Adam: I actually worked with Biz Stone and I actually collaborated on the design and the look and feel of the product from a design perspective. Then to build it, I had a buddy of mine, the reason the engineers and in Florida is that a guy I have known since Kindergarten Adam Weller was working on similar projects on his own and he’s an engineer. He actually was the one to put it together. The first thing we put together was customize Word Press set up called 71Miles, and it is still out there today. Actually a lot of the content John Lehides wrote for 71Miles was used to seed Trazzler. So it was sort of a jacked up Word Press implementation.

Jason: Very interesting.  You said you continue to work with Adam in Florida today?

Adam: Yeah and the other engineers are with him.

Jason: When did you decide to look for funding for Trazzler?

Adam: When we first got started we got a tiny bit of cash together.  When we started I think we had $14,000 in our bank account.  We were just doing it, it’s mostly sweat equity and a little bit of money to pay for some development.  It was tiny.  We raised a little bit more from friends and family.  The first year I think we got by with less than $70,000.  It was really scraping.  Then we were fortunate to apply for and get a Facebook fund grant back in the day.  So that was really significant, it helped us, propelled us along for about a year and a half.  It wasn’t that much money but it was enough.  It was weird, it wasn’t an investment, it was a grant to work with Facebook features on our website.  At that time the stuff was pretty, you know it was definitely in beta.  It was definitely a grant, there was some stuff that we did that probably wasn’t the best thing for us in the long run but the grant was huge.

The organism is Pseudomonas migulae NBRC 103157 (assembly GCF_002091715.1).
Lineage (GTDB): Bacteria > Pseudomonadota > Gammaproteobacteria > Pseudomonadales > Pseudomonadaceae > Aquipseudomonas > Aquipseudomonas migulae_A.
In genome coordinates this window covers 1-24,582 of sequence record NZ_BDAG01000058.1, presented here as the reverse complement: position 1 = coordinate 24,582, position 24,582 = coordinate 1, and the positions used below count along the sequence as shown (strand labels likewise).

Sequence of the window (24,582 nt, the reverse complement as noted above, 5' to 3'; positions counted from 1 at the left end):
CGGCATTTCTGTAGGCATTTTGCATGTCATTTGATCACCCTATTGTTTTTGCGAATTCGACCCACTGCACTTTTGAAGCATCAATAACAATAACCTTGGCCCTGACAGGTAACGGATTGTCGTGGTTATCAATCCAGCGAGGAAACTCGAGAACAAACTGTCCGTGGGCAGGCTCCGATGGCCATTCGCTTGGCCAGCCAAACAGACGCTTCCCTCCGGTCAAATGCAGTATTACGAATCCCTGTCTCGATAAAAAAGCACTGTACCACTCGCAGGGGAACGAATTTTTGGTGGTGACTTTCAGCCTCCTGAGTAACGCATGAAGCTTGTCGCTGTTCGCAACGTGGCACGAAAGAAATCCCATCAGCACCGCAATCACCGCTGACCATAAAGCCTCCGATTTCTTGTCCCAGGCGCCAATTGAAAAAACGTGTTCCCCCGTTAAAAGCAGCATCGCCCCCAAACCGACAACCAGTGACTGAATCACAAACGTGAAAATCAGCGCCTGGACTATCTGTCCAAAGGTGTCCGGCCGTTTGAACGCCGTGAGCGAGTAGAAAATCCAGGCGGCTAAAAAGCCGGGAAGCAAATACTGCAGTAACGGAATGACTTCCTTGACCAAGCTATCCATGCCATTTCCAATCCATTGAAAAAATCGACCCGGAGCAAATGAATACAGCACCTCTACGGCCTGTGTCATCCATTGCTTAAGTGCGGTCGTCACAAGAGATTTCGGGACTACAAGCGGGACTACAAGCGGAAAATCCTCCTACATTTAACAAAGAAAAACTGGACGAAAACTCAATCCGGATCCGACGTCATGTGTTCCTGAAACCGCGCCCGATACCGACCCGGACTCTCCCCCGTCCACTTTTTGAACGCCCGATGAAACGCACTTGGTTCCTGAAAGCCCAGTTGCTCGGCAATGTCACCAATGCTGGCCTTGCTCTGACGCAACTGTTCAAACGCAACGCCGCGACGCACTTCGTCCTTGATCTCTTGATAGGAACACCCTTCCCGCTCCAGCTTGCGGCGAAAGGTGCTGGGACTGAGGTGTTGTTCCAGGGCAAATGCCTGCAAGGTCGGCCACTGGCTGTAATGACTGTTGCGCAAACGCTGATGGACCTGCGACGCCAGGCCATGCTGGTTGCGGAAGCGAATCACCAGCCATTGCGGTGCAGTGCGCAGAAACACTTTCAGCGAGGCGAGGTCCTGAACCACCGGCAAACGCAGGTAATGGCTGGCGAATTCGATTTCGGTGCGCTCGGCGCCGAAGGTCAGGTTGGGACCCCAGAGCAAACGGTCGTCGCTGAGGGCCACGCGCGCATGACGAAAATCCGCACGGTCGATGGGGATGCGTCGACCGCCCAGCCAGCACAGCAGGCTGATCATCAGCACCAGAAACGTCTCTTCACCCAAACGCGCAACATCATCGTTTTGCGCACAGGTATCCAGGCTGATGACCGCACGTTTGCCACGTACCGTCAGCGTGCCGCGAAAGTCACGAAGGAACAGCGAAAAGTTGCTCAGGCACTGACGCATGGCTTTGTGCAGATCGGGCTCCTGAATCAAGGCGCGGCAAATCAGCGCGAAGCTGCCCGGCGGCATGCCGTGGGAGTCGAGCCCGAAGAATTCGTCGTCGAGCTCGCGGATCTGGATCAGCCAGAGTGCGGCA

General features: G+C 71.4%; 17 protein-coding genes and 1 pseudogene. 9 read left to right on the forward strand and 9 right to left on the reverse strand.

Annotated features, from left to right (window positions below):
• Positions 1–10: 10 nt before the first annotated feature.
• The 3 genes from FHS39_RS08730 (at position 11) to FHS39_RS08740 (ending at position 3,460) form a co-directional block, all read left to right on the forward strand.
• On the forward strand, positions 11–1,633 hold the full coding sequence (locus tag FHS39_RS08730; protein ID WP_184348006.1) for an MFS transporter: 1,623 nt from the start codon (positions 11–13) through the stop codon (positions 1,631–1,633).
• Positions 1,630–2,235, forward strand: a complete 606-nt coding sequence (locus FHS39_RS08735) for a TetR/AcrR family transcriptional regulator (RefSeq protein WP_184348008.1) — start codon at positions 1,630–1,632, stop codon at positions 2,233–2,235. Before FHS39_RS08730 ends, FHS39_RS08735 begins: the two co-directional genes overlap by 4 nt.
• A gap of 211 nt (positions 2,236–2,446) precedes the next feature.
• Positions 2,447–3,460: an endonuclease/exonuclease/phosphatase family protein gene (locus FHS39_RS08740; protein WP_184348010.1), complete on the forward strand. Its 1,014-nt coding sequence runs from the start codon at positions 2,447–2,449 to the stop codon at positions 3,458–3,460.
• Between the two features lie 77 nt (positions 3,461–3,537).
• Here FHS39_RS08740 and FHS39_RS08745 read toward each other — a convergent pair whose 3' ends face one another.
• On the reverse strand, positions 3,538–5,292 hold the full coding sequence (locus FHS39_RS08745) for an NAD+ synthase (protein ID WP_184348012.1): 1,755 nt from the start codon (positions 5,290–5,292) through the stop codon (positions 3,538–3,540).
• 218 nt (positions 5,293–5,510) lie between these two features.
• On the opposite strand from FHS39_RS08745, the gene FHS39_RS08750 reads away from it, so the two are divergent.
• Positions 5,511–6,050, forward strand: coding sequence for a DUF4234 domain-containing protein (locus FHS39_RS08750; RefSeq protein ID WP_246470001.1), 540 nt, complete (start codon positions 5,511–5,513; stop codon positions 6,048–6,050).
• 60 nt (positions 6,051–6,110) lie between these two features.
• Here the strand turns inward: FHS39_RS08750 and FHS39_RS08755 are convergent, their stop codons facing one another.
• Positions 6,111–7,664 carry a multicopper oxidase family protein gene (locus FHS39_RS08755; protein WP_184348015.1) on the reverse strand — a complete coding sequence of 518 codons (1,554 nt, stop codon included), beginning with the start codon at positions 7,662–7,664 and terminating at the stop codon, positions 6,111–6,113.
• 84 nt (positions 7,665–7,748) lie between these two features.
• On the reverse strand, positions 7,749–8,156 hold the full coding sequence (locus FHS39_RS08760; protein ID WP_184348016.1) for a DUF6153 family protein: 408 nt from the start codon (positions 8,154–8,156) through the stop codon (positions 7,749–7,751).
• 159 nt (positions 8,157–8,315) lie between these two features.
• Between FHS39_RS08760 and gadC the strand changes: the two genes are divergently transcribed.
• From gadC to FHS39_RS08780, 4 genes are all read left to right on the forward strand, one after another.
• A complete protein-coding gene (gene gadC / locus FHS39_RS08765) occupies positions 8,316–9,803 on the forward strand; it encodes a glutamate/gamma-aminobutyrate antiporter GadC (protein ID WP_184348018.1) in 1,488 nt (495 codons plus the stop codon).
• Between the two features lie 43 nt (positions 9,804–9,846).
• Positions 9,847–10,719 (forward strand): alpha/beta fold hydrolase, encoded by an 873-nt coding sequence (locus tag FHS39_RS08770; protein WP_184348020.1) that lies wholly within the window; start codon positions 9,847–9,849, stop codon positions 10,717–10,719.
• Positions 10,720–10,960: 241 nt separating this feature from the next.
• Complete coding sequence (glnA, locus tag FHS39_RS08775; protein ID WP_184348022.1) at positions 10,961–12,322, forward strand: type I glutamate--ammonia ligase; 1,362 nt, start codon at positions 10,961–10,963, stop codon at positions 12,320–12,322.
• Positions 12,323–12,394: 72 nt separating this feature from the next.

Jason: Grant meaning they didn’t take any equity, a free gift almost?

Adam:  That’s right.  They still have a Facebook fund.  I’m not sure exactly what it’s called but it’s more I think a Y-Combinator model now and I think they do take equity, so I don’t think that holds true anymore.  At the time, the grants were more significant financially than they are now, I think they’re smaller now.  But I think the program is really effective for some folks.  I don’t know if it’s under the name Facebook fund anymore but you know Y-Combinator is another one and I think those two seed capital models are real successful and there are some serious companies that have come out of them.